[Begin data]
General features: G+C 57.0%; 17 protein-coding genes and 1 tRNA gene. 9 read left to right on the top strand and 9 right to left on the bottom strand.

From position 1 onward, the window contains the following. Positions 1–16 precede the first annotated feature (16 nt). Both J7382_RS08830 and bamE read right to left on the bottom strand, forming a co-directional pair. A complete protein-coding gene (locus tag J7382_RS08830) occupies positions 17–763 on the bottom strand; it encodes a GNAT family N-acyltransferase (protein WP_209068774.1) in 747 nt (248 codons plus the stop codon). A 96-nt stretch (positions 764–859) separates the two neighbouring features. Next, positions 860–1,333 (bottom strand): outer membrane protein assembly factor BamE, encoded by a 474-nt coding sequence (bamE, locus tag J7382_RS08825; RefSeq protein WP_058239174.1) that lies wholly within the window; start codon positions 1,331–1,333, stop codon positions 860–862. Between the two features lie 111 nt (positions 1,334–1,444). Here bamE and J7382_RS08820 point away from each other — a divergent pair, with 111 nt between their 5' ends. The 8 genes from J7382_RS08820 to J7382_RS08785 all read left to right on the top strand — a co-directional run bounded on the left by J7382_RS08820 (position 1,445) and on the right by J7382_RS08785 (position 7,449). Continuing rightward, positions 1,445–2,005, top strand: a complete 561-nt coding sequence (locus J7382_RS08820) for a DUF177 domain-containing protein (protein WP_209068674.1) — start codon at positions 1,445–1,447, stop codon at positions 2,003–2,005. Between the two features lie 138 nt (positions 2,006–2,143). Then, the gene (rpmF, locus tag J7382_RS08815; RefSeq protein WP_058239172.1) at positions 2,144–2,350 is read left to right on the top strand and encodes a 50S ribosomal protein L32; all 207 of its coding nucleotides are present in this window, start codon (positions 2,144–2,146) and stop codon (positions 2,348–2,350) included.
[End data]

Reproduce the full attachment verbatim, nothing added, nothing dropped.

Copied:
General features: G+C 57.0%; 17 protein-coding genes and 1 tRNA gene. 9 read left to right on the top strand and 9 right to left on the bottom strand.

From position 1 onward, the window contains the following. Positions 1–16 precede the first annotated feature (16 nt). Both J7382_RS08830 and bamE read right to left on the bottom strand, forming a co-directional pair. A complete protein-coding gene (locus tag J7382_RS08830) occupies positions 17–763 on the bottom strand; it encodes a GNAT family N-acyltransferase (protein WP_209068774.1) in 747 nt (248 codons plus the stop codon). A 96-nt stretch (positions 764–859) separates the two neighbouring features. Next, positions 860–1,333 (bottom strand): outer membrane protein assembly factor BamE, encoded by a 474-nt coding sequence (bamE, locus tag J7382_RS08825; RefSeq protein WP_058239174.1) that lies wholly within the window; start codon positions 1,331–1,333, stop codon positions 860–862. Between the two features lie 111 nt (positions 1,334–1,444). Here bamE and J7382_RS08820 point away from each other — a divergent pair, with 111 nt between their 5' ends. The 8 genes from J7382_RS08820 to J7382_RS08785 all read left to right on the top strand — a co-directional run bounded on the left by J7382_RS08820 (position 1,445) and on the right by J7382_RS08785 (position 7,449). Continuing rightward, positions 1,445–2,005, top strand: a complete 561-nt coding sequence (locus J7382_RS08820) for a DUF177 domain-containing protein (protein WP_209068674.1) — start codon at positions 1,445–1,447, stop codon at positions 2,003–2,005. Between the two features lie 138 nt (positions 2,006–2,143). Then, the gene (rpmF, locus tag J7382_RS08815; RefSeq protein WP_058239172.1) at positions 2,144–2,350 is read left to right on the top strand and encodes a 50S ribosomal protein L32; all 207 of its coding nucleotides are present in this window, start codon (positions 2,144–2,146) and stop codon (positions 2,348–2,350) included.